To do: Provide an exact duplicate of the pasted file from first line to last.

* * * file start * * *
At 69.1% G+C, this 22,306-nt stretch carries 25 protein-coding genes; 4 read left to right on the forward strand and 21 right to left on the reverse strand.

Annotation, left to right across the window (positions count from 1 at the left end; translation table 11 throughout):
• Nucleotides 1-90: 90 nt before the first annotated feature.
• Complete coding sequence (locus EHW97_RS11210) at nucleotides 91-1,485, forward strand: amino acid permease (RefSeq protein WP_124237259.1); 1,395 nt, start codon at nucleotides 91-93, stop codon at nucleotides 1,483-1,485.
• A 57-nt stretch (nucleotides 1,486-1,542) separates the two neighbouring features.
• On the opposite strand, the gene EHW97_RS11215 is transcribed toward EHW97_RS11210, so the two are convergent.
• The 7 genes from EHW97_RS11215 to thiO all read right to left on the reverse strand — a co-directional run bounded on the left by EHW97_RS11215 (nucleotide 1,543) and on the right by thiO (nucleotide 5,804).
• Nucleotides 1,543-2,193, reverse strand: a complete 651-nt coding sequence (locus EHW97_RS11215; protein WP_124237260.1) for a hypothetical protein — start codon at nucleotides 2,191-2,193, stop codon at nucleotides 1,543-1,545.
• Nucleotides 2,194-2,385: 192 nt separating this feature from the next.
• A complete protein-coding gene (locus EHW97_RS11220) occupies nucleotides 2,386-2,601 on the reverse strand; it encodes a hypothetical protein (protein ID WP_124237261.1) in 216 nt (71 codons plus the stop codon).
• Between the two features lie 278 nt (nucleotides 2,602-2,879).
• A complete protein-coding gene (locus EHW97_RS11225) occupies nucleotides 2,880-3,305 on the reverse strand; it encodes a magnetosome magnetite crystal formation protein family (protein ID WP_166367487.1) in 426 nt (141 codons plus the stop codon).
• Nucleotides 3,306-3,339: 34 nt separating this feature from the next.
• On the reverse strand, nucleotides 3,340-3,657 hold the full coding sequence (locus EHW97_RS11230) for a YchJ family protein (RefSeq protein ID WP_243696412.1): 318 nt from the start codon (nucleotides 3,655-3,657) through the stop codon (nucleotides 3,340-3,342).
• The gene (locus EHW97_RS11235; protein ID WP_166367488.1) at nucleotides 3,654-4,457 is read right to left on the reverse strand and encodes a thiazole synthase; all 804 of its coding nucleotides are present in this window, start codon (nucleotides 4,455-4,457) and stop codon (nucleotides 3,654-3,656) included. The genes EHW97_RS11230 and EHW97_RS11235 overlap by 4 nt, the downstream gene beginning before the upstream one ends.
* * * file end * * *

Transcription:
At 69.1% G+C, this 22,306-nt stretch carries 25 protein-coding genes; 4 read left to right on the forward strand and 21 right to left on the reverse strand.

Annotation, left to right across the window (positions count from 1 at the left end; translation table 11 throughout):
• Nucleotides 1-90: 90 nt before the first annotated feature.
• Complete coding sequence (locus EHW97_RS11210) at nucleotides 91-1,485, forward strand: amino acid permease (RefSeq protein WP_124237259.1); 1,395 nt, start codon at nucleotides 91-93, stop codon at nucleotides 1,483-1,485.
• A 57-nt stretch (nucleotides 1,486-1,542) separates the two neighbouring features.
• On the opposite strand, the gene EHW97_RS11215 is transcribed toward EHW97_RS11210, so the two are convergent.
• The 7 genes from EHW97_RS11215 to thiO all read right to left on the reverse strand — a co-directional run bounded on the left by EHW97_RS11215 (nucleotide 1,543) and on the right by thiO (nucleotide 5,804).
• Nucleotides 1,543-2,193, reverse strand: a complete 651-nt coding sequence (locus EHW97_RS11215; protein WP_124237260.1) for a hypothetical protein — start codon at nucleotides 2,191-2,193, stop codon at nucleotides 1,543-1,545.
• Nucleotides 2,194-2,385: 192 nt separating this feature from the next.
• A complete protein-coding gene (locus EHW97_RS11220) occupies nucleotides 2,386-2,601 on the reverse strand; it encodes a hypothetical protein (protein ID WP_124237261.1) in 216 nt (71 codons plus the stop codon).
• Between the two features lie 278 nt (nucleotides 2,602-2,879).
• A complete protein-coding gene (locus EHW97_RS11225) occupies nucleotides 2,880-3,305 on the reverse strand; it encodes a magnetosome magnetite crystal formation protein family (protein ID WP_166367487.1) in 426 nt (141 codons plus the stop codon).
• Nucleotides 3,306-3,339: 34 nt separating this feature from the next.
• On the reverse strand, nucleotides 3,340-3,657 hold the full coding sequence (locus EHW97_RS11230) for a YchJ family protein (RefSeq protein ID WP_243696412.1): 318 nt from the start codon (nucleotides 3,655-3,657) through the stop codon (nucleotides 3,340-3,342).
• The gene (locus EHW97_RS11235; protein ID WP_166367488.1) at nucleotides 3,654-4,457 is read right to left on the reverse strand and encodes a thiazole synthase; all 804 of its coding nucleotides are present in this window, start codon (nucleotides 4,455-4,457) and stop codon (nucleotides 3,654-3,656) included. The genes EHW97_RS11230 and EHW97_RS11235 overlap by 4 nt, the downstream gene beginning before the upstream one ends.